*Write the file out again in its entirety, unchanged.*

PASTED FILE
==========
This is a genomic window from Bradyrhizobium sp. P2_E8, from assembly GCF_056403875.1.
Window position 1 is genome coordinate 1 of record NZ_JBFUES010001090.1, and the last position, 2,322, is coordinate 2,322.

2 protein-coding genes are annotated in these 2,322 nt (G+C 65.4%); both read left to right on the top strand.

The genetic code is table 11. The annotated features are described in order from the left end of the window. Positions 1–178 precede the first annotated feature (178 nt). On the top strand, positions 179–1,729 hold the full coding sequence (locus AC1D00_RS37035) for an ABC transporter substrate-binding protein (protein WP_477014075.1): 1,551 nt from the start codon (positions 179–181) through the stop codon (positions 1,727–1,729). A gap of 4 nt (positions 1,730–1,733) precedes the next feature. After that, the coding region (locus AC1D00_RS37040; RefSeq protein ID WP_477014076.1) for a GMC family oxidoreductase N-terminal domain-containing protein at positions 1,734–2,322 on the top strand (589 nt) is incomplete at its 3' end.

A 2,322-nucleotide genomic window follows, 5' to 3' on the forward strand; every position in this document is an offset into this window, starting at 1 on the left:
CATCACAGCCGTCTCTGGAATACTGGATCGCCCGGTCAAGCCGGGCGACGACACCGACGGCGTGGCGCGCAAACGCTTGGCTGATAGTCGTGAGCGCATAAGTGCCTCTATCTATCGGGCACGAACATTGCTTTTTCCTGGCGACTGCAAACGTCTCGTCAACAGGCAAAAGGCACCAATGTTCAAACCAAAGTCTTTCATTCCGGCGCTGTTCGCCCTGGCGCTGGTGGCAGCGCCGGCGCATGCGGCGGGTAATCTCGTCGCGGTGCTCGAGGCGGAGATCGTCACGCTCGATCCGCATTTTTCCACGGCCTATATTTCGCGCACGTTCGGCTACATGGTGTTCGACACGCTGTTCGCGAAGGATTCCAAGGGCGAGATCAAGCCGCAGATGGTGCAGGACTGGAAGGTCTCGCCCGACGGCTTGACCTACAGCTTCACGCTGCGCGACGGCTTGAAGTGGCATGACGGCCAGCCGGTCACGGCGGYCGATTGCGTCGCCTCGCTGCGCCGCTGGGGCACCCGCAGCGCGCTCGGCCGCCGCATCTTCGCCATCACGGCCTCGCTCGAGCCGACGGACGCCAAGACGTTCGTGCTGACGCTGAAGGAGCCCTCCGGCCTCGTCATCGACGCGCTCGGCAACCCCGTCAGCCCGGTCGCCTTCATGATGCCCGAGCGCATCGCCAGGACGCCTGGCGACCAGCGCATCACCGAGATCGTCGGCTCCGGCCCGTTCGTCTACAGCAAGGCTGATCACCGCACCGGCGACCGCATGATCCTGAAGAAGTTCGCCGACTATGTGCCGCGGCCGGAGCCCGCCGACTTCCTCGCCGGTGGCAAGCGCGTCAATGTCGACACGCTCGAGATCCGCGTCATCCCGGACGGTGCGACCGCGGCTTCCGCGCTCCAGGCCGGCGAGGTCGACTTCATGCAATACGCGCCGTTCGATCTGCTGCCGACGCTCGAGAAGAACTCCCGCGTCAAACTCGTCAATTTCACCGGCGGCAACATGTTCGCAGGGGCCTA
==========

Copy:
This is a genomic window from Bradyrhizobium sp. P2_E8, from assembly GCF_056403875.1.
Window position 1 is genome coordinate 1 of record NZ_JBFUES010001090.1, and the last position, 2,322, is coordinate 2,322.

2 protein-coding genes are annotated in these 2,322 nt (G+C 65.4%); both read left to right on the top strand.

The genetic code is table 11. The annotated features are described in order from the left end of the window. Positions 1–178 precede the first annotated feature (178 nt). On the top strand, positions 179–1,729 hold the full coding sequence (locus AC1D00_RS37035) for an ABC transporter substrate-binding protein (protein WP_477014075.1): 1,551 nt from the start codon (positions 179–181) through the stop codon (positions 1,727–1,729). A gap of 4 nt (positions 1,730–1,733) precedes the next feature. After that, the coding region (locus AC1D00_RS37040; RefSeq protein ID WP_477014076.1) for a GMC family oxidoreductase N-terminal domain-containing protein at positions 1,734–2,322 on the top strand (589 nt) is incomplete at its 3' end.

A 2,322-nucleotide genomic window follows, 5' to 3' on the forward strand; every position in this document is an offset into this window, starting at 1 on the left:
CATCACAGCCGTCTCTGGAATACTGGATCGCCCGGTCAAGCCGGGCGACGACACCGACGGCGTGGCGCGCAAACGCTTGGCTGATAGTCGTGAGCGCATAAGTGCCTCTATCTATCGGGCACGAACATTGCTTTTTCCTGGCGACTGCAAACGTCTCGTCAACAGGCAAAAGGCACCAATGTTCAAACCAAAGTCTTTCATTCCGGCGCTGTTCGCCCTGGCGCTGGTGGCAGCGCCGGCGCATGCGGCGGGTAATCTCGTCGCGGTGCTCGAGGCGGAGATCGTCACGCTCGATCCGCATTTTTCCACGGCCTATATTTCGCGCACGTTCGGCTACATGGTGTTCGACACGCTGTTCGCGAAGGATTCCAAGGGCGAGATCAAGCCGCAGATGGTGCAGGACTGGAAGGTCTCGCCCGACGGCTTGACCTACAGCTTCACGCTGCGCGACGGCTTGAAGTGGCATGACGGCCAGCCGGTCACGGCGGYCGATTGCGTCGCCTCGCTGCGCCGCTGGGGCACCCGCAGCGCGCTCGGCCGCCGCATCTTCGCCATCACGGCCTCGCTCGAGCCGACGGACGCCAAGACGTTCGTGCTGACGCTGAAGGAGCCCTCCGGCCTCGTCATCGACGCGCTCGGCAACCCCGTCAGCCCGGTCGCCTTCATGATGCCCGAGCGCATCGCCAGGACGCCTGGCGACCAGCGCATCACCGAGATCGTCGGCTCCGGCCCGTTCGTCTACAGCAAGGCTGATCACCGCACCGGCGACCGCATGATCCTGAAGAAGTTCGCCGACTATGTGCCGCGGCCGGAGCCCGCCGACTTCCTCGCCGGTGGCAAGCGCGTCAATGTCGACACGCTCGAGATCCGCGTCATCCCGGACGGTGCGACCGCGGCTTCCGCGCTCCAGGCCGGCGAGGTCGACTTCATGCAATACGCGCCGTTCGATCTGCTGCCGACGCTCGAGAAGAACTCCCGCGTCAAACTCGTCAATTTCACCGGCGGCAACATGTTCGCAGGGGCCTA